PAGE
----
D-Index & Metrics Best Publications
Research.com 2022 Best Scientist Award Badge
Chemistry
USA
2022

D-Index & Metrics

Discipline name D-index D-index (Discipline H-index) only includes papers and citation values for an examined discipline in contrast to General H-index which accounts for publications across all disciplines. Citations Publications World Ranking National Ranking
Materials Science D-index 225 Citations 227,714 894 World Ranking 6 National Ranking 5
Chemistry D-index 227 Citations 221,262 1,055 World Ranking 2 National Ranking 1
Best Scientists D-index 280 Citations 363,302 1,748 World Ranking 16 National Ranking 14

Research.com Recognitions

Awards & Achievements

2022 - Research.com Best Scientist Award

2022 - Research.com Materials Science in United States Leader Award

2022 - Research.com Chemistry in United States Leader Award

2013 - Fellow, National Academy of Inventors

2011 - F.A. Cotton Medal for Excellence in Chemical Research, American Chemical Society (ACS)

2009 - Fellow of American Physical Society (APS) Citation For his manifold contributions to the physics of biology, materials, and surfaces, including new scientific insights in studies of molecular selfassembly, soft lithography, and microfluidics

2009 - Benjamin Franklin Medal, Franklin Institute

2009 - Fellow of the American Chemical Society

2007 - Priestley Medal, American Chemical Society (ACS)

2005 - Member of the National Academy of Engineering For the development and promulgation of methods of self-assembly and soft lithography.

2005 - Linus Pauling Award, American Chemical Society (ACS)

2005 - Welch Award in Chemistry, Robert A. Welch Foundation

2004 - Oesper Award, University of Cincinnati and American Chemical Society

2002 - Royal Netherlands Academy of Arts and Sciences

2000 - Von Hippel Award, Materials Research Society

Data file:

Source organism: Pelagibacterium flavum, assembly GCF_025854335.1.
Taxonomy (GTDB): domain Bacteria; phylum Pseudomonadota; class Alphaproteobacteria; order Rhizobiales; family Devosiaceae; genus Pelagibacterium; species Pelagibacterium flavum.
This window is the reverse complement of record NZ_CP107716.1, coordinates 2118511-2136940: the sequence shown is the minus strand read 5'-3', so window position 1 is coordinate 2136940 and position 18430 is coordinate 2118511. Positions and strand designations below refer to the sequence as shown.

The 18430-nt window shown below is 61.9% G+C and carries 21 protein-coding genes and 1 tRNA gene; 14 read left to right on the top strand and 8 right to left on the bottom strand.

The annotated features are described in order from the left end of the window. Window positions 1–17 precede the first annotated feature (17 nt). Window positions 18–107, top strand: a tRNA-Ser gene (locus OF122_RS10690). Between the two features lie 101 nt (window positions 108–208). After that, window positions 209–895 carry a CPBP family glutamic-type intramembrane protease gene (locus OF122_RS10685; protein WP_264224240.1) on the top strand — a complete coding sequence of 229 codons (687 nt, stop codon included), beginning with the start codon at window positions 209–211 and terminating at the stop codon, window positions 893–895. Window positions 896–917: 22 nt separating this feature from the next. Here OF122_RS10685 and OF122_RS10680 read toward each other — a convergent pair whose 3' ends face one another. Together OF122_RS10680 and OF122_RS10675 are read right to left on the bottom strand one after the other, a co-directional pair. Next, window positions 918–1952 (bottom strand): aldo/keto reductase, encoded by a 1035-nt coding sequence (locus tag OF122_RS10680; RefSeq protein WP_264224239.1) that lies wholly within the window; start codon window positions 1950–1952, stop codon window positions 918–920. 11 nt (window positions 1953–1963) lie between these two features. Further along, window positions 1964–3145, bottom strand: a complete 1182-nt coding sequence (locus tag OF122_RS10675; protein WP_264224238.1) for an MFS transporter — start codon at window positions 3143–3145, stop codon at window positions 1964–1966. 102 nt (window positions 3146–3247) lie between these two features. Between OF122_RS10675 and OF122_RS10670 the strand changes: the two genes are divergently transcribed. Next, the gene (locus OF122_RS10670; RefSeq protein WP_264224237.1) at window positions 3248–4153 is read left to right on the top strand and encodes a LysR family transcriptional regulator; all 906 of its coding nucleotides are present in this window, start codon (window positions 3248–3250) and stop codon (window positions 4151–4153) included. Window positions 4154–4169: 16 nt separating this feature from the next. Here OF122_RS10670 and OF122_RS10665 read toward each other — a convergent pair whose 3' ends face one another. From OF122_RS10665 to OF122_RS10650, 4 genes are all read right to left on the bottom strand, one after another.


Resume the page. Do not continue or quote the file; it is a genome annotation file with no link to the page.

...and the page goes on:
1998 - US President's National Medal of Science "For innovative and far-ranging research in chemistry, biology, biochemistry and material science, pioneering work of technological interest and his extensive involvement with teaching, government and industry.", Presented by President William Jefferson Clinton at a White House (East Room) ceremony on Tuesday, April 27, 1999.

1995 - Arthur C. Cope Award, American Chemical Society (ACS)

1980 - Fellow of the American Association for the Advancement of Science (AAAS)

1978 - Member of the National Academy of Sciences

1975 - Fellow of the American Academy of Arts and Sciences

1975 - ACS Award in Pure Chemistry, American Chemical Society (ACS)

1969 - Fellow of Alfred P. Sloan Foundation

Overview

What is he best known for?

The fields of study he is best known for:

  • Organic chemistry
  • Enzyme
  • Quantum mechanics

His primary areas of study are Nanotechnology, Monolayer, Microfluidics, Self-assembled monolayer and Adsorption. His work deals with themes such as Elastomer, Lithography and Soft lithography, which intersect with Nanotechnology. His research integrates issues of Wetting, Ethylene glycol, Contact angle, Polymer chemistry and Stereochemistry in his study of Monolayer.

His research on Microfluidics often connects related topics like Mechanics. His Self-assembled monolayer research is multidisciplinary, incorporating perspectives in Substrate, Metal and Analytical chemistry. His Adsorption research includes themes of Resist, Chemical engineering and Lysozyme.

His most cited work include:

  • Self-assembled monolayers of thiolates on metals as a form of nanotechnology. (6132 citations)
  • The origins and the future of microfluidics (5961 citations)
  • Self-assembly at all scales. (5036 citations)

What are the main themes of his work throughout his whole career to date?

His main research concerns Nanotechnology, Monolayer, Organic chemistry, Stereochemistry and Microfluidics. His study in Nanotechnology is interdisciplinary in nature, drawing from both Lithography, Soft lithography and Polymer. His Monolayer research integrates issues from Wetting, Chemical engineering, Crystallography and Adsorption.